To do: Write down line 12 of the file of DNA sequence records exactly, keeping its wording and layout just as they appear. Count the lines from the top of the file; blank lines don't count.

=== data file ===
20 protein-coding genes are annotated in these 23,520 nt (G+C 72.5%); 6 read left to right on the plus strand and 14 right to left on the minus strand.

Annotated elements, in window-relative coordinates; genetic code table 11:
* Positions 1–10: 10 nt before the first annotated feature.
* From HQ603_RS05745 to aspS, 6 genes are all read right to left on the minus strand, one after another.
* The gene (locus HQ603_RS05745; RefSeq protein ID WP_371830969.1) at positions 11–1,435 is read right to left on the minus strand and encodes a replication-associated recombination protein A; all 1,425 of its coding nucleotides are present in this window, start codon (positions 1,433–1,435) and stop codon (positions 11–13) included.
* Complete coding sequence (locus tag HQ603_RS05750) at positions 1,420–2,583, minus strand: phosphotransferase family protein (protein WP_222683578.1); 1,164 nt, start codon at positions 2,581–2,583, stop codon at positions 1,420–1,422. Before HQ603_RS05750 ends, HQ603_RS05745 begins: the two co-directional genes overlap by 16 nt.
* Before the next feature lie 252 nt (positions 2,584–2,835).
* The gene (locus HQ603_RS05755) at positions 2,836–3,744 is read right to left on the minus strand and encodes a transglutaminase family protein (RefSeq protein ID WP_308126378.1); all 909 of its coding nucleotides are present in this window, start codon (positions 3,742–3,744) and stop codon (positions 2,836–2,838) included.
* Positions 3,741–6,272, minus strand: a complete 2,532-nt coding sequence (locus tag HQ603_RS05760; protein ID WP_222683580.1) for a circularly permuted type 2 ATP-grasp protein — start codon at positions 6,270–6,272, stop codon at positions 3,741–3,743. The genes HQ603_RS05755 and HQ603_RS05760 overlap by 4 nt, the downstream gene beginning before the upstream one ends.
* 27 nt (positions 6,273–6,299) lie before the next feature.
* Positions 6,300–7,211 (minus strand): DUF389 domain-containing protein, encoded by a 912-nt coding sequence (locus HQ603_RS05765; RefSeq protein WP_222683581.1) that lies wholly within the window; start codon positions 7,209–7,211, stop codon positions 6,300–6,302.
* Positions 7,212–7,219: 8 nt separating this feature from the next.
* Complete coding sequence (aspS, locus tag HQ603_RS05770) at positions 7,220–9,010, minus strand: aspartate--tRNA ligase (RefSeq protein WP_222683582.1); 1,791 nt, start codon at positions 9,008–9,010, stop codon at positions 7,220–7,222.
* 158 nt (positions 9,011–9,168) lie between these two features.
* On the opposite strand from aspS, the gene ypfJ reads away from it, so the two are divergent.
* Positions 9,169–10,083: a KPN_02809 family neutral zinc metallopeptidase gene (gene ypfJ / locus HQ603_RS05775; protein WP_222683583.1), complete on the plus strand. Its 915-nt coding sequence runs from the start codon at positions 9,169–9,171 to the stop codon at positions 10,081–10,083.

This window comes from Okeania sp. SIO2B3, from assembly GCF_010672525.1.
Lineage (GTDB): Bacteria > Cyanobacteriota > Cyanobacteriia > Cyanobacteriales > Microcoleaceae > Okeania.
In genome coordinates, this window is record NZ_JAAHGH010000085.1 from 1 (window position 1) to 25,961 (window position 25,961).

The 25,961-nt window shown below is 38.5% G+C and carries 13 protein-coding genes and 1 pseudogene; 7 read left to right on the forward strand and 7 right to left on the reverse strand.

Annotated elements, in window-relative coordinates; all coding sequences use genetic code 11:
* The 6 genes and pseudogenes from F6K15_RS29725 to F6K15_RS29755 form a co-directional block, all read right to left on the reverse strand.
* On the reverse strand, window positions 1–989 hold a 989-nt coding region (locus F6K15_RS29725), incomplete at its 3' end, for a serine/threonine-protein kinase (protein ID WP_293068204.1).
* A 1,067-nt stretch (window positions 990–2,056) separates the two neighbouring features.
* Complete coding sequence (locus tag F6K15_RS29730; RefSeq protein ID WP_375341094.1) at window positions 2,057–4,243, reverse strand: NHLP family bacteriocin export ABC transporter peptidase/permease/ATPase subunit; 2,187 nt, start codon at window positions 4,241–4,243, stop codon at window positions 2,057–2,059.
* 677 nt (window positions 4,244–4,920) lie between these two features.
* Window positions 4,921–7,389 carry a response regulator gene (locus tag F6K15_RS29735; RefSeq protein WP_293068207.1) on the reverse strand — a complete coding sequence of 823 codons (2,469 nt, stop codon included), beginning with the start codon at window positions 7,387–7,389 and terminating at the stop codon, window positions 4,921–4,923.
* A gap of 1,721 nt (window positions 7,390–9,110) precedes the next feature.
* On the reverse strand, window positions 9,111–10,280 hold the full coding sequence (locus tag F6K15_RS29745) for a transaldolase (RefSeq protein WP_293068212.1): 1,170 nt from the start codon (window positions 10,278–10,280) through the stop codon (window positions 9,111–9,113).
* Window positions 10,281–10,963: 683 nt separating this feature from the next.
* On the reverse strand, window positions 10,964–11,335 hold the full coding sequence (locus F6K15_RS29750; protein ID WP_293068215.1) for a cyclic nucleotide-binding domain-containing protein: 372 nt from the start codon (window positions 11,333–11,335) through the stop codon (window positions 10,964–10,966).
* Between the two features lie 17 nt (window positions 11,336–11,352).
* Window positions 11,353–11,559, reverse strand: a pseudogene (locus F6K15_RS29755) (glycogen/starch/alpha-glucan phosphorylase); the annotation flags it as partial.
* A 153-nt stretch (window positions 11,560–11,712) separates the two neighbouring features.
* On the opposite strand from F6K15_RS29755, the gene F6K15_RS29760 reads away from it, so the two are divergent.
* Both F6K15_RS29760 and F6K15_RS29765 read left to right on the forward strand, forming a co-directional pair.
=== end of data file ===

* Positions 7,212–7,219: 8 nt separating this feature from the next.